Wednesday, May 25, 2022

Intel released its Q4 2021 Earnings but it’s still not up to the mark

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Intel (NASDAQ: INTC 51.69 1.35 percent) has released its fourth-quarter 2021 earnings, topping consensus estimates on both the top-line and bottom-line. Intel announced $19.5 billion in non-GAAP revenue for the three months ending December 31, 2021. The result was 6% higher than the consensus estimate.

Analysts predicted that the Client Computing Group (CCG) would produce $9.6 billion in revenue during the quarter, while the Data-Center Group (DCG) would make $6.7 billion. DCG had an all-time high in revenue in Q4 2021, whereas NSG was the biggest letdown.

In terms of Intel’s product portfolio, the company stated in a news release:

  • Mobileye announced plans to go public in the United States in mid-2022 through an IPO of freshly issued Mobileye stock.
  • The sale of our NAND memory business to SK Hynix, Inc. was completed for the first time.
  • We announced a $20 billion investment to develop two new cutting-edge chip plants in Ohio, where we are establishing the first advanced semiconductor campus in the Midwest’s “Silicon Heartland.” Intel will open its first new manufacturing facility in 40 years.
  • Launched the 12th Generation Intel® CoreTM processor family, which includes the all-new 12th Generation Intel Core H-series mobile CPUs, which include the Intel Core i9-12900HK, the world’s fastest mobile processor. 1 The Intel Core 12th Generation family will feature 60 processors and around 500 designs.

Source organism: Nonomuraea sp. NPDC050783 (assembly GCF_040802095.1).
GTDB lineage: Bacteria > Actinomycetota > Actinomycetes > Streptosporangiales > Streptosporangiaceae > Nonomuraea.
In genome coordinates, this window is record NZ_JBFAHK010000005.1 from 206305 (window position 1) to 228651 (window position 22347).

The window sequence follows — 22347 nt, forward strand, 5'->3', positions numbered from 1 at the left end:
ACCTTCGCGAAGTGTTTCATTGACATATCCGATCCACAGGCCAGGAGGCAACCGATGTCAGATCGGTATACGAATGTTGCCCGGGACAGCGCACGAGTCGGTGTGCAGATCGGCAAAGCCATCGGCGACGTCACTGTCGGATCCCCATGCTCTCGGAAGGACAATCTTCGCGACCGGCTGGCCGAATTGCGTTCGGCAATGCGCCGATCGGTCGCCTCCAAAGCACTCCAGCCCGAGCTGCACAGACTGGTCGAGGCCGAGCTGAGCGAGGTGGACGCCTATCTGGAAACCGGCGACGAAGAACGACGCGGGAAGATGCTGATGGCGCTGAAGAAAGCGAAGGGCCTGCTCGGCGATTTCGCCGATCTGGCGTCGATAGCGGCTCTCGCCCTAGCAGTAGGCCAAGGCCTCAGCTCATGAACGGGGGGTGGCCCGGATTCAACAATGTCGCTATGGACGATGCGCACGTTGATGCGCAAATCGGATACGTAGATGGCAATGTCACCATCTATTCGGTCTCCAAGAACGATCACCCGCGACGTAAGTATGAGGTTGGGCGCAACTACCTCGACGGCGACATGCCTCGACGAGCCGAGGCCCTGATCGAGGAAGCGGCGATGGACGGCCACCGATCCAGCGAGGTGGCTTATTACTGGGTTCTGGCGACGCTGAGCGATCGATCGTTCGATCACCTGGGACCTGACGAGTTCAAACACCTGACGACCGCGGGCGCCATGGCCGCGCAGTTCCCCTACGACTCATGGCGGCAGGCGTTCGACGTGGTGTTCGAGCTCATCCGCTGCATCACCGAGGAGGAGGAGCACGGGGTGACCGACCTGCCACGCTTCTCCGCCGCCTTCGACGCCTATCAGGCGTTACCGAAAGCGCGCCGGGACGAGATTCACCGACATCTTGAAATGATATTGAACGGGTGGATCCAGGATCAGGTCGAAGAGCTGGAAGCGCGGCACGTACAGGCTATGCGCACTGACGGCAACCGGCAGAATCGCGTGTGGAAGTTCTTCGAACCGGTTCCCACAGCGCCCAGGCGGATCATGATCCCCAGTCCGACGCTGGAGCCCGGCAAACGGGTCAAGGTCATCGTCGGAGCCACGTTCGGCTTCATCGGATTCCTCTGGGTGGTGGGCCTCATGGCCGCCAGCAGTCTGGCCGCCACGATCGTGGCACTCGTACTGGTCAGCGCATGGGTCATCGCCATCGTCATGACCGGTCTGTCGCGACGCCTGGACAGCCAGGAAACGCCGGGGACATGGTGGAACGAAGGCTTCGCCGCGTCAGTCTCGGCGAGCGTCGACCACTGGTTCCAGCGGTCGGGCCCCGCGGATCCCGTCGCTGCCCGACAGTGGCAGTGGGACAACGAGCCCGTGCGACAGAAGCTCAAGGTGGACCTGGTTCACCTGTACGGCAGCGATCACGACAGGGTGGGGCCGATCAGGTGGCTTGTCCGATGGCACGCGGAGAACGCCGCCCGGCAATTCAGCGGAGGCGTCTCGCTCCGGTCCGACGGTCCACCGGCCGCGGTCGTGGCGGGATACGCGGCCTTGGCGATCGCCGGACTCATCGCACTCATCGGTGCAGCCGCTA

• Key packaging, transistor, and quantum physics breakthroughs essential to advancing and accelerating computing well into the next decade were revealed, as well as the company’s path to a 10x interconnect density improvement in packaging with hybrid bonding and a 30% to 50% area improvement in transistor scaling.
  • With more than 50 design wins, Intel® ArcTM discrete graphics solutions (code-named “Alchemist”) began selling to OEM/ODM customers.

Intel is investing at least $20 billion in a hub in Ohio that might eventually house as many as eight fabs, as we previously reported. On a priority basis, the business wants to construct at least two fabs at its Ohio base, with production set to begin in 2025. Intel is also spending an additional $20 billion in Ocotillo, Arizona, to build two new facilities that will service Intel’s customers as well as future foundry partners.

Intel is divesting non-essential businesses to pay these costly ambitions. One such move is Intel’s memory unit’s sale to SK Hynix of South Korea, which received regulatory approval near the end of 2021. These attempts are part of a larger push by the chip manufacturing industry to establish facilities in the US.

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Nivedita Bangari
Nivedita Bangari
I am a software engineer by profession and technology is my love, learning and playing with new technologies is my passion.


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